their personal residences (see H.R.3648 and S.1394, Mortgage Forgiveness
Debt Relief Act of 2007). Referring to the House version that
passed on October 4, 2007, House Ways and Means Committee Chair
Charles B. Rangel (D-N.Y.) said:
It is just
not right or fair that families struggling through a foreclosure
would then face a tax bill in addition to losing their homes
when they have seen no increase in their net worth. This bill
rights that wrong and provides tax relief to millions of American
families. [See Tax Analysts 2007 TNT 194-1.]
law excludes from gross income up to $2 million of COD income
by reason of debt reduction of a qualified principal residence
indebtedness for foreclosures between January 1, 2007, and December
31, 2009 [new IRC section 108(a)(1)(E)].
of the law include:
principal residence indebtedness is defined as any indebtedness
incurred in acquiring, constructing, or substantially improving
the principal residence of a taxpayer if the debt is secured
by the residence. In addition, committee reports state that
any indebtedness secured by the principal residence resulting
from refinancing is allowed if the refinanced debt does not
exceed the debt immediately prior to refinancing. For example,
qualified principal residence indebtedness refinanced to obtain
a lower interest rate is allowed.
- The basis
of the individual’s principal residence is reduced by
the amount excluded from income. This will increase the gain
or decrease the loss on the foreclosure sale; however, because
a personal loss is disallowed and the first $500,000 ($250,000
for single filers) gain is excluded, there will likely be no
effect on the taxability of the foreclosure.
- The new
law does not eliminate all COD income for taxpayers. Home equity
loan debt used for any purpose other than to substantially improve
the principal residence is not excluded. Debt relief on mortgage
debt not related to the home, such as educational, medical,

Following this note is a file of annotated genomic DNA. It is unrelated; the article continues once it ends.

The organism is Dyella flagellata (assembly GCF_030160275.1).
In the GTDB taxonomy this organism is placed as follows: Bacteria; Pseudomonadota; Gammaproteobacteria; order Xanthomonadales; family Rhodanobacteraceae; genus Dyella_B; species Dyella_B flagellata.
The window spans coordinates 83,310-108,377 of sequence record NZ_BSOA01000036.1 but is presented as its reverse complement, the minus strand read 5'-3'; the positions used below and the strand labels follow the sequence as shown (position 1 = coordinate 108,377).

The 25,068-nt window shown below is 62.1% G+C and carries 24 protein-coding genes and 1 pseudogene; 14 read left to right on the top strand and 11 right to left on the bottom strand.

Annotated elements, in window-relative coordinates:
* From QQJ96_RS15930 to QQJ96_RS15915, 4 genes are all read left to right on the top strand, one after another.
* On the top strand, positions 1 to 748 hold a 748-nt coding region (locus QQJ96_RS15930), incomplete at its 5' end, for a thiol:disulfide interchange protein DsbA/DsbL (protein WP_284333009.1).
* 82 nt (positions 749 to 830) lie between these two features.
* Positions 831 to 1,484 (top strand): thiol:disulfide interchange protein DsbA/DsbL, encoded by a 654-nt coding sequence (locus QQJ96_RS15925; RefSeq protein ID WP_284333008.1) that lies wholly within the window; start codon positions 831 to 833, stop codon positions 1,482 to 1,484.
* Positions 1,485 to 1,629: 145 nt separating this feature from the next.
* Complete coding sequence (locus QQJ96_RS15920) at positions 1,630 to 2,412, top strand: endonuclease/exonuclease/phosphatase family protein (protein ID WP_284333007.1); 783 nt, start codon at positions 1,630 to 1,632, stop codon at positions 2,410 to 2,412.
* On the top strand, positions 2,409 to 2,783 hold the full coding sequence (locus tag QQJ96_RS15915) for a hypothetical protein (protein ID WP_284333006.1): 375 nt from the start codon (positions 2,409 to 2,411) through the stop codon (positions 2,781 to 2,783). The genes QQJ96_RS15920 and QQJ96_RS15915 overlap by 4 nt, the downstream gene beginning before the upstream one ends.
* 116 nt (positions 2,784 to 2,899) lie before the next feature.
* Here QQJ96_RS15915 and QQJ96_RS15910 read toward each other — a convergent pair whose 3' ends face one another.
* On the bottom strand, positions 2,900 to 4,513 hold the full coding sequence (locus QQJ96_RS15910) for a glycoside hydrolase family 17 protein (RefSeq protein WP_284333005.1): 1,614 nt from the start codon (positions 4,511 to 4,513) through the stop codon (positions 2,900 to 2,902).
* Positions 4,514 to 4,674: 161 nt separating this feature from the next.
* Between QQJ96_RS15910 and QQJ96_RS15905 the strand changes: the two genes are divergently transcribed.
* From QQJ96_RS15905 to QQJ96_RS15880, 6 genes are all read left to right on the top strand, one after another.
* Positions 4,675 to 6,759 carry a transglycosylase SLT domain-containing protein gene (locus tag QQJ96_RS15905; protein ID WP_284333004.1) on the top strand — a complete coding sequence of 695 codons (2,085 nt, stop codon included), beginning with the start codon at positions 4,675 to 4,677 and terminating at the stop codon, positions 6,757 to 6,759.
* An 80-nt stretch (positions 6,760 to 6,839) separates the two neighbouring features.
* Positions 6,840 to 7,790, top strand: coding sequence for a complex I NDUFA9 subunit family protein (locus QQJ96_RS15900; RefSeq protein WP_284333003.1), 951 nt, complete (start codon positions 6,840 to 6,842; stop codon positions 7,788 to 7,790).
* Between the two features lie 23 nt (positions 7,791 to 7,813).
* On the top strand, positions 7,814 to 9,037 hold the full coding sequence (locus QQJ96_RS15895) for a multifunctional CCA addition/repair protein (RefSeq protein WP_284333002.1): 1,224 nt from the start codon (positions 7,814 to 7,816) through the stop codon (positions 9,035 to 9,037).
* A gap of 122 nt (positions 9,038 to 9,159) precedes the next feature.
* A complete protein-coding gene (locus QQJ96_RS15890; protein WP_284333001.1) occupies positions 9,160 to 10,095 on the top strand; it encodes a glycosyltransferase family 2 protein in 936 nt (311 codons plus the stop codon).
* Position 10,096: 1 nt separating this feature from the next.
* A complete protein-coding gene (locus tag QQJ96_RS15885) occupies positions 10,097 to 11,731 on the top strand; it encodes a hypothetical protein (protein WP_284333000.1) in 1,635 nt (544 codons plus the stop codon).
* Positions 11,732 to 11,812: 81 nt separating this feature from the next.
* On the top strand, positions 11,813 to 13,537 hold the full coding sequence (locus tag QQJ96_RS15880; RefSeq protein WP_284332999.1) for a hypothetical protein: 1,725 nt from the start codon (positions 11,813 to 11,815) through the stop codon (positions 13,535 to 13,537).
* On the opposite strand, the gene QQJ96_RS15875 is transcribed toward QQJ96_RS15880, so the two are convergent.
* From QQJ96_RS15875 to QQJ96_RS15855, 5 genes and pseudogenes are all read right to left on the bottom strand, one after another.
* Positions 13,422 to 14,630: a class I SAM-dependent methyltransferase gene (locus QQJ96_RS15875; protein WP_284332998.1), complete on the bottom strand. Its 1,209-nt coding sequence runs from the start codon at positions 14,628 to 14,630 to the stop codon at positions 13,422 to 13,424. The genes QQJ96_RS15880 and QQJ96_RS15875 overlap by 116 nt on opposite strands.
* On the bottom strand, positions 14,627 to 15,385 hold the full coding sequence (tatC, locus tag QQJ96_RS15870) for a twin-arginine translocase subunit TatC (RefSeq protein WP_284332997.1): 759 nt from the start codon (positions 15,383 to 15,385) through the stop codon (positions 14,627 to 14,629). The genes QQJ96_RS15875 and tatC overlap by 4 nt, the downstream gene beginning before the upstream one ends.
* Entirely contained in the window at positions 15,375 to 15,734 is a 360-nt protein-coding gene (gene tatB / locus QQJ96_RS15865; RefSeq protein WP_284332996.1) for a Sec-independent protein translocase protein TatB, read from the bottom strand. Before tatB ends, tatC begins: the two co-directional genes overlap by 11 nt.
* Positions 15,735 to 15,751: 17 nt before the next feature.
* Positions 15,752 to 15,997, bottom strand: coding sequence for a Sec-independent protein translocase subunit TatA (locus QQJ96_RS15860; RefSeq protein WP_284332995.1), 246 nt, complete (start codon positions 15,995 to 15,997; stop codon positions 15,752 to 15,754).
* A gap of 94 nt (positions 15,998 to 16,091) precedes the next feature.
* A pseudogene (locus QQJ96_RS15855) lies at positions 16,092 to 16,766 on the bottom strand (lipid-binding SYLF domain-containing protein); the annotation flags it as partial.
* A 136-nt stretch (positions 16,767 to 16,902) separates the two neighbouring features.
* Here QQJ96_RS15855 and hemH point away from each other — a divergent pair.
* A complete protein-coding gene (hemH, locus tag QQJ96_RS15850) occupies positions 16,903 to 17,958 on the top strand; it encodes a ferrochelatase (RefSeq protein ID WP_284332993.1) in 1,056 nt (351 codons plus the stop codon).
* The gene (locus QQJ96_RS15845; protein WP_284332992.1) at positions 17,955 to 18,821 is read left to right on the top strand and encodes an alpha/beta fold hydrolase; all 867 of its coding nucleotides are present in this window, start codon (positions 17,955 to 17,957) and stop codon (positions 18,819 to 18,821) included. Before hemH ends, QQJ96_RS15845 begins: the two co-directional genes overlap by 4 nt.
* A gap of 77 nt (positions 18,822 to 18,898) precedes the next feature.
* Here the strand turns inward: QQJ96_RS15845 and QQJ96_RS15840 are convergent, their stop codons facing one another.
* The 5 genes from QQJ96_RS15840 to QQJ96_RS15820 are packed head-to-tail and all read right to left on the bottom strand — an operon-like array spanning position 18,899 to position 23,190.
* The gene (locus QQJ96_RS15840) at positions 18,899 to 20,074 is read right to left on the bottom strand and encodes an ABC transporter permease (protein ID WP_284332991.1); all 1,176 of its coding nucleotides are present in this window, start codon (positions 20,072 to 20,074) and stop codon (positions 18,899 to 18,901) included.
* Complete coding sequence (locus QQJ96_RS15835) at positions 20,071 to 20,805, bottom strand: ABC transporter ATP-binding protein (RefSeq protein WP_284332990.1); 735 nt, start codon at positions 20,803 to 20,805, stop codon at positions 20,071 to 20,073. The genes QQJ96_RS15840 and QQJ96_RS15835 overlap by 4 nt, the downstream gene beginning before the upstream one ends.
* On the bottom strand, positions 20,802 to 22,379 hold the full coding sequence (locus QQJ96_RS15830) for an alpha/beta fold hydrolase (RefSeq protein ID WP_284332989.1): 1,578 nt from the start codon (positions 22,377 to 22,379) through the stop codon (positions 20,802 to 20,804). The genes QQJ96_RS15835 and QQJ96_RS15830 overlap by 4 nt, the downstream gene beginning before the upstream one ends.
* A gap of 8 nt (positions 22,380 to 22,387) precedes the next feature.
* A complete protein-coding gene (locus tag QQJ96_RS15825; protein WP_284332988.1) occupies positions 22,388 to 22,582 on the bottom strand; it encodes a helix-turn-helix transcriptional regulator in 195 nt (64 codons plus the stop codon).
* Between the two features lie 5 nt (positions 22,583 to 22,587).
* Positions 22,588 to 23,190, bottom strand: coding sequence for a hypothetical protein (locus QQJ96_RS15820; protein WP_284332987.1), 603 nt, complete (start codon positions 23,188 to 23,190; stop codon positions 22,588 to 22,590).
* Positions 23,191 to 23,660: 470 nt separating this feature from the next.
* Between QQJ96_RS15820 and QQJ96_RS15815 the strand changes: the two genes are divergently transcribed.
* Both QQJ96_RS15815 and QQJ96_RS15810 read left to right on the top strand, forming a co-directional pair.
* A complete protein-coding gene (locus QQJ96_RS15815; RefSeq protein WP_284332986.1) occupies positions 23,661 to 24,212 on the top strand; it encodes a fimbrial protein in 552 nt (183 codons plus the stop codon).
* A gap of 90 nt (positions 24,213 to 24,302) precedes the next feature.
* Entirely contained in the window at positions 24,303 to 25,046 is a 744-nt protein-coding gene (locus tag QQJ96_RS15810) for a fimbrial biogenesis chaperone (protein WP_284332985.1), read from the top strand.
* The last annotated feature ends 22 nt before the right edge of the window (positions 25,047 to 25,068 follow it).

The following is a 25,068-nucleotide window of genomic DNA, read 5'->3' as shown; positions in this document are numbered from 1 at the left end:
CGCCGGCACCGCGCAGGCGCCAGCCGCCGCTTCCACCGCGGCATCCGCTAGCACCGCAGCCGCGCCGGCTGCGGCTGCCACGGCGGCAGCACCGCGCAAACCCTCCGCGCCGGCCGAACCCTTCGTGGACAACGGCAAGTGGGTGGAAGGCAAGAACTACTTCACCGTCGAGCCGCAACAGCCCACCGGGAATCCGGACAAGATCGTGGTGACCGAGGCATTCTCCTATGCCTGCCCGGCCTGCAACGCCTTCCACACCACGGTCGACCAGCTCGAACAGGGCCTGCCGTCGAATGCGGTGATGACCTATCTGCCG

and consumer debt, remains subject to COD income.
- The new
law is effective for discharges of indebtedness between January
1, 2007, and December 31, 2009. The sunset provision was included
because Congress remains committed to the all-inclusive income
concept stated in IRC section 61(a)(12), that cancellation of
debt is income because it increases a taxpayer’s wealth.
Senate Finance Committee Chair Max Baucus (D-Mont.) stated:
From a tax
standpoint, a forgiven loan is income. Hopefully we’re in
a temporary situation here [with the housing crisis], and that’s
why in my judgment the exemption should be temporary. [See 2007
TNT 96-26, S.1394.]
- The COD
exemption applies to a taxpayer’s personal residence as
defined in IRC section 121. Vacation homes or other real estate
investments do not qualify for the exemption.
The COD exemption
does not apply if the loan is discharged in exchange for services
or if the taxpayer is in Title 11 bankruptcy. The exemption does
apply if the taxpayer is insolvent, unless the individual elects
to use the insolvency rules.
losing their personal residences from a foreclosure in 2007, 2008,
or 2009 may use the new tax rules of IRC section 108 to exclude
gain from their COD income. Only mortgage debt forgiveness that
was not used for acquisition, construction, or substantial home
improvements is taxable income. Because many taxpayers at risk
of foreclosure may have used a second mortgage to finance items
unrelated to their residence, the benefits of the new law may
who file a Title 11 bankruptcy, or are insolvent before and after
the foreclosure (and elect to use the insolvency rules rather
than the new COD tax exclusion), do not have to report COD income.
The insolvency rules are preferable over the new rules if the
taxpayer has a consumer debt mortgage, which is not excluded from
income under new IRC section 108. Rules for determining insolvency
are beyond the scope of this article, but should be used if appropriate